Keeping a separate copy of your data isn’t just a good rule of thumb these days, it’s vital to protecting your business from an irrecoverable data disaster. There are multiple things that put a company’s data at risk and any one of them could cost hundreds of thousands of dollars or even cause them to shut their doors completely.
Data loss can happen due to:
- Ransomware & virus attacks
- Hardware malfunction
- Accidental deletion
- Theft of a computer
- Natural disasters or other damage to a device
Too often, companies think they are fine because they’re backing up their data, only to discover that data backup and disaster recovery are two different things.
When we’re helping Nampa, Idaho businesses with emergency data recovery and managed IT services, we always try to emphasize that backing up is vital, but you also need a plan to restore data when needed. Recovery of your data (and business operations) is really the end game and the whole reason you’re backing up in the first place.
22% of businesses with less than 1,000 employees have to close shop after losing data due to a ransomware attack.
Backup vs Disaster Recovery: The Important Differences
A backup can be considered a single piece of a full disaster recovery strategy. You need to have your data backed up first before anything else can happen. But when it comes to a data loss incident, the disaster recovery is what’s going to get you back up and running.
Understanding the Backup
In the early days of computers, a “backup” meant copying your file to a floppy disk. Today, a good backup system copies more than just files, it includes an entire system file structure and settings, so your complete workspace can be restored.
There are several different ways to back up your data, but not all of them are easy or fast to restore. Common types of backup media are:
- Flash drives
- Hard drives
- Removable hard drives
- Local or remote server
- Cloud backups
Focusing only on data backup without also planning for the data recovery can leave you in a real bind should something happen.
For example, say you’ve just been coping all your computer files to a removable hard drive, then your computer is destroyed by a water leak in the building. You don’t have any recoverable files on that computer, but you’ve got the hard drive that can be plugged into another PC.
However, because it was designed just for backing up your files and folders, it doesn’t have a way to restore your software or computer settings, and you have to copy the files manually to a new device. In short, it’s time consuming and incomplete because that backup disk wasn’t designed for disaster recovery.
The best backup solutions of today are image backups rather than just file backups.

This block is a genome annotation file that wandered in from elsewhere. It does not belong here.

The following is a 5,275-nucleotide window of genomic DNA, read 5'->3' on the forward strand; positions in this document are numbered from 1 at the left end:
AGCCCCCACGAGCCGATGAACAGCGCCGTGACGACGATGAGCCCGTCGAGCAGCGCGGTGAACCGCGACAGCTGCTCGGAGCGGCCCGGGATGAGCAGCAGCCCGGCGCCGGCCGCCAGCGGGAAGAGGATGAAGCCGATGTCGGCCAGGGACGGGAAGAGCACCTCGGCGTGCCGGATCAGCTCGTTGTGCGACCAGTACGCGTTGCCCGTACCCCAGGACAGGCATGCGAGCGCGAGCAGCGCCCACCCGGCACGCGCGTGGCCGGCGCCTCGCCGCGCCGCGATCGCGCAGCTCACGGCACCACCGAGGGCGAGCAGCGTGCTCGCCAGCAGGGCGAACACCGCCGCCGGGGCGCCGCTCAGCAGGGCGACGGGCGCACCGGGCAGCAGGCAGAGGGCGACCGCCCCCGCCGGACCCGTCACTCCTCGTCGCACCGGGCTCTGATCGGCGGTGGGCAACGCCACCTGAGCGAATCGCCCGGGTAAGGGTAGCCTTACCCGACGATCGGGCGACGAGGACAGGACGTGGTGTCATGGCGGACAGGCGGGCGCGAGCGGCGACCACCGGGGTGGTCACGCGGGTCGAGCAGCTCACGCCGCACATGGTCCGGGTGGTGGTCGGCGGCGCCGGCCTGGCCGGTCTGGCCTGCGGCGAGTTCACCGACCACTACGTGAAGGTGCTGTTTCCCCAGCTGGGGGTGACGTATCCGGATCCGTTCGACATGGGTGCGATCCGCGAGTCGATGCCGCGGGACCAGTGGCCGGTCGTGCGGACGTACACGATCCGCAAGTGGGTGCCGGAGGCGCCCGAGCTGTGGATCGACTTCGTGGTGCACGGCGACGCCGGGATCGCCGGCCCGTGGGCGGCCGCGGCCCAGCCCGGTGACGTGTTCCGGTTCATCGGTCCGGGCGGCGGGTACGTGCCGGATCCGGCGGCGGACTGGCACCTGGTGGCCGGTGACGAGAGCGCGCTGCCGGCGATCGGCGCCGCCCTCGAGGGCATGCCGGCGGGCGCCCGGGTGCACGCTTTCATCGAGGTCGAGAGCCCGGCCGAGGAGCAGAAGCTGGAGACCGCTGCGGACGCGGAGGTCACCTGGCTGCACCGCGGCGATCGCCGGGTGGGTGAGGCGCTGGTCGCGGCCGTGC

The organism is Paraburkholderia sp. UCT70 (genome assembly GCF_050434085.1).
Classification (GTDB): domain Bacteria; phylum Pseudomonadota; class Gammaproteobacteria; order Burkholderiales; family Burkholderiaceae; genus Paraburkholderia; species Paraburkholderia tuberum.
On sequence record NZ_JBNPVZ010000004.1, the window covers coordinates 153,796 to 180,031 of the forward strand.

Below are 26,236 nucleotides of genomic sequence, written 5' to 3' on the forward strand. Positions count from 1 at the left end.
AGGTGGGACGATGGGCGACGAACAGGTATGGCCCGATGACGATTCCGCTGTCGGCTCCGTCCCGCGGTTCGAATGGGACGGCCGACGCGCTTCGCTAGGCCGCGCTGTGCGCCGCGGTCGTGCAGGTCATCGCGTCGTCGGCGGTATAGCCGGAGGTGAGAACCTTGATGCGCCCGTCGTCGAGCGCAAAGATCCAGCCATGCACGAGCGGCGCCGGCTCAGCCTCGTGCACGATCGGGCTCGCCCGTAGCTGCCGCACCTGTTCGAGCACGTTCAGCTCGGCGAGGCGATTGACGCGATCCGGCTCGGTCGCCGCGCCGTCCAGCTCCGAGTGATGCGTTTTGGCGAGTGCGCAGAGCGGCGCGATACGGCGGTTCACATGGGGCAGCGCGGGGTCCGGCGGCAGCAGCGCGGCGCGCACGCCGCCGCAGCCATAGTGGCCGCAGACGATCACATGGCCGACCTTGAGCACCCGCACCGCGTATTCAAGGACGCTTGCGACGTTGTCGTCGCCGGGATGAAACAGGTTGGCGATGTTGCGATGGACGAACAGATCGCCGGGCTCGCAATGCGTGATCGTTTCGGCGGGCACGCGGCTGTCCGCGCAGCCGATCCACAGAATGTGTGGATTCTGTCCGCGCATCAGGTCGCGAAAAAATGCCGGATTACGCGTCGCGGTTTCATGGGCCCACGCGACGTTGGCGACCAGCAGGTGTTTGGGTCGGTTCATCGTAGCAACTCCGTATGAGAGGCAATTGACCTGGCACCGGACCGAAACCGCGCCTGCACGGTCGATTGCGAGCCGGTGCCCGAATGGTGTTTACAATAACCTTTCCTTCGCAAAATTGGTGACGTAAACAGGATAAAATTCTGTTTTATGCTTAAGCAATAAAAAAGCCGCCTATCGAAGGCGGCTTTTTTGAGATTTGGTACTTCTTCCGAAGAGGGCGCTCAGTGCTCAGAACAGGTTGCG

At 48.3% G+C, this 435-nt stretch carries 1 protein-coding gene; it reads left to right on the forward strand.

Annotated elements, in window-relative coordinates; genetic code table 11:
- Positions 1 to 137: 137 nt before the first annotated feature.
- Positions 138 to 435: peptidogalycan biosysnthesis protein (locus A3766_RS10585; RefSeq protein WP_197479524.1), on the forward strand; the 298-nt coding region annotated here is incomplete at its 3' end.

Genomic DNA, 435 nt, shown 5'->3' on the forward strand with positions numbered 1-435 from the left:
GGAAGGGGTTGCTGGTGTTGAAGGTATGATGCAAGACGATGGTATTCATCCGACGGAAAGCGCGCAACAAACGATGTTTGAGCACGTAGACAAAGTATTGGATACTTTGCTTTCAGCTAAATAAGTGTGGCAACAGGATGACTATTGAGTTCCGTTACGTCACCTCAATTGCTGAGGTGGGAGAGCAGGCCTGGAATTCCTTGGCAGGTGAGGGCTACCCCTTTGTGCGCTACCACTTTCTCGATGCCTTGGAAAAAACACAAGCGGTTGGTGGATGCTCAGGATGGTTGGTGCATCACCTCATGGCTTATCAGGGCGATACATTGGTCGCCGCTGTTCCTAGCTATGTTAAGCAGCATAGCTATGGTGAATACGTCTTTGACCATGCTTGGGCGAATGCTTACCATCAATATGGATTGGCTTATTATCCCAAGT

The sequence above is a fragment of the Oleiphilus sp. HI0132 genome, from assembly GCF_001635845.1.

- File Backups: Save just your files and folders
- Image Backups: Save an image of your entire operating system, including files, OS configurations, and executable programs
Understanding Disaster Recovery
Disaster recovery includes utilizing your backup and taking steps to get your data restored and your operations back up and running as quickly as possible after any type of disaster or data loss incident.
Without a disaster recovery solution, your backup is only going to provide limited help and might not get your business back to where it was before a disaster happened.
Business continuity is dependent upon having a disaster recovery plan in place. Too many businesses don’t have one, and it can have devastating effects.
Disaster recovery includes the following pieces.
All your data, including that on mobile devices, should be backed up using an image backup, which snapshots the entire operating system, programs, files, etc… A cloud-based system or one that’s off-site is the safest, should anything happen to the physical premises.
Data Recovery Tool
You want to ensure the backup media you’re using is designed for quick data restoration and has a data recovery tool included. When your operations are down, every second counts. The average cost of downtime is $5,600 per minute.
Disaster Action Plan
Does your staff know what to do if you’re hit with a ransomware attack? What about a long-term power outage at your office?
A detailed disaster action plan should outline areas of responsibility for each team member, what to do in a variety of business stopping scenarios, and give a step-by-step plan that can be undertaken should some type of catastrophe strike.
Items to cover in a disaster action plan:
- Recovering data to the appropriate staff devices (or new devices)
- How to get phone and email operations back online
- Restoring your company website, if impacted
- A smooth chain of command for communication channels
- Client notifications if needed in case of a data breach
- Where to go for instructions (group text, team chat channel, etc…)
Training & Drills
Once you’ve got the first three pieces above in place, you should do regular training and drills of your disaster action plan for different scenarios. This will ensure your team isn’t going through the recovery process for the first time during an actual emergency and will be familiar with their responsibilities.
Need Help with Data Backup and Disaster Recovery Solutions?
You don’t have to go it alone when it comes to setting up a secure backup and solid disaster recovery plan. Connect2Geek can help every step of the way from helping you choose a good back backup/recovery application to helping you craft a detailed disaster action plan.
Ensure your business can go on no matter what! Call 208-468-4323 or contact us online to schedule a consultation.